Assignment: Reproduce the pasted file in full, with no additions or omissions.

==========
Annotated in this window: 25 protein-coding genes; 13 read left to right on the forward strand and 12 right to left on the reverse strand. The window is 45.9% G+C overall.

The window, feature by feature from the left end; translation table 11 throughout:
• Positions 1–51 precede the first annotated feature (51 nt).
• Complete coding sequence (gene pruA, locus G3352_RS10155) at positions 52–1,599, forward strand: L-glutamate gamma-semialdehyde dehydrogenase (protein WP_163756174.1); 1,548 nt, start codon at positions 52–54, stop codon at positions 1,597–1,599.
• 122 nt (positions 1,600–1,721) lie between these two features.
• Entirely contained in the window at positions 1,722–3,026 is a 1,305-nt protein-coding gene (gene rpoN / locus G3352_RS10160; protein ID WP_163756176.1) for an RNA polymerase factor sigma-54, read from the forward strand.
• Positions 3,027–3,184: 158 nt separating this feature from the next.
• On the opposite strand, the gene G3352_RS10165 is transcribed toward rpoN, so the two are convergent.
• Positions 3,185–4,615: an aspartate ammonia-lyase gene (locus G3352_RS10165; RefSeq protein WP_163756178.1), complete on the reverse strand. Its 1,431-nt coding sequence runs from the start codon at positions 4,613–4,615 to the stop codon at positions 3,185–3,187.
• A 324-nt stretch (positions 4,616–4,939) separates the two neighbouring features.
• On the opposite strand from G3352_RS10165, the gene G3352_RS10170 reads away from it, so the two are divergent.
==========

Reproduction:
Annotated in this window: 25 protein-coding genes; 13 read left to right on the forward strand and 12 right to left on the reverse strand. The window is 45.9% G+C overall.

The window, feature by feature from the left end; translation table 11 throughout:
• Positions 1–51 precede the first annotated feature (51 nt).
• Complete coding sequence (gene pruA, locus G3352_RS10155) at positions 52–1,599, forward strand: L-glutamate gamma-semialdehyde dehydrogenase (protein WP_163756174.1); 1,548 nt, start codon at positions 52–54, stop codon at positions 1,597–1,599.
• 122 nt (positions 1,600–1,721) lie between these two features.
• Entirely contained in the window at positions 1,722–3,026 is a 1,305-nt protein-coding gene (gene rpoN / locus G3352_RS10160; protein ID WP_163756176.1) for an RNA polymerase factor sigma-54, read from the forward strand.
• Positions 3,027–3,184: 158 nt separating this feature from the next.
• On the opposite strand, the gene G3352_RS10165 is transcribed toward rpoN, so the two are convergent.
• Positions 3,185–4,615: an aspartate ammonia-lyase gene (locus G3352_RS10165; RefSeq protein WP_163756178.1), complete on the reverse strand. Its 1,431-nt coding sequence runs from the start codon at positions 4,613–4,615 to the stop codon at positions 3,185–3,187.
• A 324-nt stretch (positions 4,616–4,939) separates the two neighbouring features.
• On the opposite strand from G3352_RS10165, the gene G3352_RS10170 reads away from it, so the two are divergent.